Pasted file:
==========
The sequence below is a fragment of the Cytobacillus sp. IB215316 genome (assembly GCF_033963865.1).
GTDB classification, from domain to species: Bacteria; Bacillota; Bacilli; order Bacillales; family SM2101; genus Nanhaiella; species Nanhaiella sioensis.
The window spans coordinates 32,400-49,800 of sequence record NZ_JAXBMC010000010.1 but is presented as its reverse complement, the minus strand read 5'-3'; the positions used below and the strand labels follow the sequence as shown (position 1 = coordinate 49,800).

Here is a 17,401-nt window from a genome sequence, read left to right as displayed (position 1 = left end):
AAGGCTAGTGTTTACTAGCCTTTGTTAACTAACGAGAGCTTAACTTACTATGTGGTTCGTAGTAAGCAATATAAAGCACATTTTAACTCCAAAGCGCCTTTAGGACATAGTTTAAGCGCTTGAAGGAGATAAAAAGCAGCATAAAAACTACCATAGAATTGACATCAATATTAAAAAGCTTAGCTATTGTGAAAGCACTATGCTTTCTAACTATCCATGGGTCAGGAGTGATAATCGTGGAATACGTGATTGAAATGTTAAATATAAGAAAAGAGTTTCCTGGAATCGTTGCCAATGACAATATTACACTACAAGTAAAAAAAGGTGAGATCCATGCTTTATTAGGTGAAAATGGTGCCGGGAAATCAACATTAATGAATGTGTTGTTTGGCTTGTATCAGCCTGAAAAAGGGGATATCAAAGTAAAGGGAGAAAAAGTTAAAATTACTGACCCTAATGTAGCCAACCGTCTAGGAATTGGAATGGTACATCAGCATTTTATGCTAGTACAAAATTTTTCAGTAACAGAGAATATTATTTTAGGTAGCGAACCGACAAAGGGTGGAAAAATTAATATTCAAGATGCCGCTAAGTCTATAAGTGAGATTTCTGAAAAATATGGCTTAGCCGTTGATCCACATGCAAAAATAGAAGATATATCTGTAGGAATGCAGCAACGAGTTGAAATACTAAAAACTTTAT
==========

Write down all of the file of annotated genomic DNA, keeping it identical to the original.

The sequence below is a fragment of the Cytobacillus sp. IB215316 genome (assembly GCF_033963865.1).
GTDB classification, from domain to species: Bacteria; Bacillota; Bacilli; order Bacillales; family SM2101; genus Nanhaiella; species Nanhaiella sioensis.
The window spans coordinates 32,400-49,800 of sequence record NZ_JAXBMC010000010.1 but is presented as its reverse complement, the minus strand read 5'-3'; the positions used below and the strand labels follow the sequence as shown (position 1 = coordinate 49,800).

Here is a 17,401-nt window from a genome sequence, read left to right as displayed (position 1 = left end):
AAGGCTAGTGTTTACTAGCCTTTGTTAACTAACGAGAGCTTAACTTACTATGTGGTTCGTAGTAAGCAATATAAAGCACATTTTAACTCCAAAGCGCCTTTAGGACATAGTTTAAGCGCTTGAAGGAGATAAAAAGCAGCATAAAAACTACCATAGAATTGACATCAATATTAAAAAGCTTAGCTATTGTGAAAGCACTATGCTTTCTAACTATCCATGGGTCAGGAGTGATAATCGTGGAATACGTGATTGAAATGTTAAATATAAGAAAAGAGTTTCCTGGAATCGTTGCCAATGACAATATTACACTACAAGTAAAAAAAGGTGAGATCCATGCTTTATTAGGTGAAAATGGTGCCGGGAAATCAACATTAATGAATGTGTTGTTTGGCTTGTATCAGCCTGAAAAAGGGGATATCAAAGTAAAGGGAGAAAAAGTTAAAATTACTGACCCTAATGTAGCCAACCGTCTAGGAATTGGAATGGTACATCAGCATTTTATGCTAGTACAAAATTTTTCAGTAACAGAGAATATTATTTTAGGTAGCGAACCGACAAAGGGTGGAAAAATTAATATTCAAGATGCCGCTAAGTCTATAAGTGAGATTTCTGAAAAATATGGCTTAGCCGTTGATCCACATGCAAAAATAGAAGATATATCTGTAGGAATGCAGCAACGAGTTGAAATACTAAAAACTTTAT